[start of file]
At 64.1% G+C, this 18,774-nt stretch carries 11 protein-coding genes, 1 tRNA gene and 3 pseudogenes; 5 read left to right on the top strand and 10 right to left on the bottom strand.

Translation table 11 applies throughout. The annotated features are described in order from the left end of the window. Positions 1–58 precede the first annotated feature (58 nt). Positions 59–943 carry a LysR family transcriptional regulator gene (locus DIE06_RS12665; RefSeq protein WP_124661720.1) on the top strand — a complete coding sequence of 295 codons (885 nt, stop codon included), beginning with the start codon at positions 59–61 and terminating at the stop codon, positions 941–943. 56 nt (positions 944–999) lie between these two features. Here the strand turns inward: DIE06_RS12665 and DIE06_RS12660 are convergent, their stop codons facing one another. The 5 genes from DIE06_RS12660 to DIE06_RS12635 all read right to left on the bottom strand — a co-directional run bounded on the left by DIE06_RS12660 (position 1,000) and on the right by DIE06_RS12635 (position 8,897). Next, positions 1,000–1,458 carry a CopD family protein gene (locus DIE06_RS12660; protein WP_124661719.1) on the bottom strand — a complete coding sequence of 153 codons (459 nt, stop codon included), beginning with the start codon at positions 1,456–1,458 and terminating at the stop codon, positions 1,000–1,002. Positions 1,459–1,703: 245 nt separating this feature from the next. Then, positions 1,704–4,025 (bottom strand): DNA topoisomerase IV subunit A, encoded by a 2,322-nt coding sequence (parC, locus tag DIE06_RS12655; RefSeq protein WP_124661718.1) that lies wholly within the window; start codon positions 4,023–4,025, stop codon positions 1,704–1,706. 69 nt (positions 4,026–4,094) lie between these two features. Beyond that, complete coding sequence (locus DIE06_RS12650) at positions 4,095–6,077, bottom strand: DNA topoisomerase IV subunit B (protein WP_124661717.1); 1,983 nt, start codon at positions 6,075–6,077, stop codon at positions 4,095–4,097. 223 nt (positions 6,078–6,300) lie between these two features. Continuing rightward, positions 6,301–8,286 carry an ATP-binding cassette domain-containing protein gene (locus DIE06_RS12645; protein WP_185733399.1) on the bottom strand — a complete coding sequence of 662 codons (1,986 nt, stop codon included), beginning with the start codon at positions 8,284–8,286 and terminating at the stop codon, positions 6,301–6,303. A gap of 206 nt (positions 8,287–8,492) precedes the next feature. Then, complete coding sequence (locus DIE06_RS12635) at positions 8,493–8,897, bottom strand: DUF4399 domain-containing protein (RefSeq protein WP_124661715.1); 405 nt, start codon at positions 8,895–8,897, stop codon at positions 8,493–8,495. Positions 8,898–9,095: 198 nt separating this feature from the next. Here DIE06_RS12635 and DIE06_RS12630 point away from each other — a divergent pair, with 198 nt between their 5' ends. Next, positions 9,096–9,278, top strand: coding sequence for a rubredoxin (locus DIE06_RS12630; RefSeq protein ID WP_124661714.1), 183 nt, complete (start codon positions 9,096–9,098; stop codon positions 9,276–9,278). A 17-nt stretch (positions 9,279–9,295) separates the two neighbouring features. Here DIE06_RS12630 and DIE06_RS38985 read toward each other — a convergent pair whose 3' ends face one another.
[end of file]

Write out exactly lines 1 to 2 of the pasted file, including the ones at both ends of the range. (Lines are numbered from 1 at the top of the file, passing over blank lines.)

At 64.1% G+C, this 18,774-nt stretch carries 11 protein-coding genes, 1 tRNA gene and 3 pseudogenes; 5 read left to right on the top strand and 10 right to left on the bottom strand.

Translation table 11 applies throughout. The annotated features are described in order from the left end of the window. Positions 1–58 precede the first annotated feature (58 nt). Positions 59–943 carry a LysR family transcriptional regulator gene (locus DIE06_RS12665; RefSeq protein WP_124661720.1) on the top strand — a complete coding sequence of 295 codons (885 nt, stop codon included), beginning with the start codon at positions 59–61 and terminating at the stop codon, positions 941–943. 56 nt (positions 944–999) lie between these two features. Here the strand turns inward: DIE06_RS12665 and DIE06_RS12660 are convergent, their stop codons facing one another. The 5 genes from DIE06_RS12660 to DIE06_RS12635 all read right to left on the bottom strand — a co-directional run bounded on the left by DIE06_RS12660 (position 1,000) and on the right by DIE06_RS12635 (position 8,897). Next, positions 1,000–1,458 carry a CopD family protein gene (locus DIE06_RS12660; protein WP_124661719.1) on the bottom strand — a complete coding sequence of 153 codons (459 nt, stop codon included), beginning with the start codon at positions 1,456–1,458 and terminating at the stop codon, positions 1,000–1,002. Positions 1,459–1,703: 245 nt separating this feature from the next. Then, positions 1,704–4,025 (bottom strand): DNA topoisomerase IV subunit A, encoded by a 2,322-nt coding sequence (parC, locus tag DIE06_RS12655; RefSeq protein WP_124661718.1) that lies wholly within the window; start codon positions 4,023–4,025, stop codon positions 1,704–1,706. 69 nt (positions 4,026–4,094) lie between these two features. Beyond that, complete coding sequence (locus DIE06_RS12650) at positions 4,095–6,077, bottom strand: DNA topoisomerase IV subunit B (protein WP_124661717.1); 1,983 nt, start codon at positions 6,075–6,077, stop codon at positions 4,095–4,097. 223 nt (positions 6,078–6,300) lie between these two features. Continuing rightward, positions 6,301–8,286 carry an ATP-binding cassette domain-containing protein gene (locus DIE06_RS12645; protein WP_185733399.1) on the bottom strand — a complete coding sequence of 662 codons (1,986 nt, stop codon included), beginning with the start codon at positions 8,284–8,286 and terminating at the stop codon, positions 6,301–6,303. A gap of 206 nt (positions 8,287–8,492) precedes the next feature. Then, complete coding sequence (locus DIE06_RS12635) at positions 8,493–8,897, bottom strand: DUF4399 domain-containing protein (RefSeq protein WP_124661715.1); 405 nt, start codon at positions 8,895–8,897, stop codon at positions 8,493–8,495. Positions 8,898–9,095: 198 nt separating this feature from the next. Here DIE06_RS12635 and DIE06_RS12630 point away from each other — a divergent pair, with 198 nt between their 5' ends. Next, positions 9,096–9,278, top strand: coding sequence for a rubredoxin (locus DIE06_RS12630; RefSeq protein ID WP_124661714.1), 183 nt, complete (start codon positions 9,096–9,098; stop codon positions 9,276–9,278). A 17-nt stretch (positions 9,279–9,295) separates the two neighbouring features. Here DIE06_RS12630 and DIE06_RS38985 read toward each other — a convergent pair whose 3' ends face one another.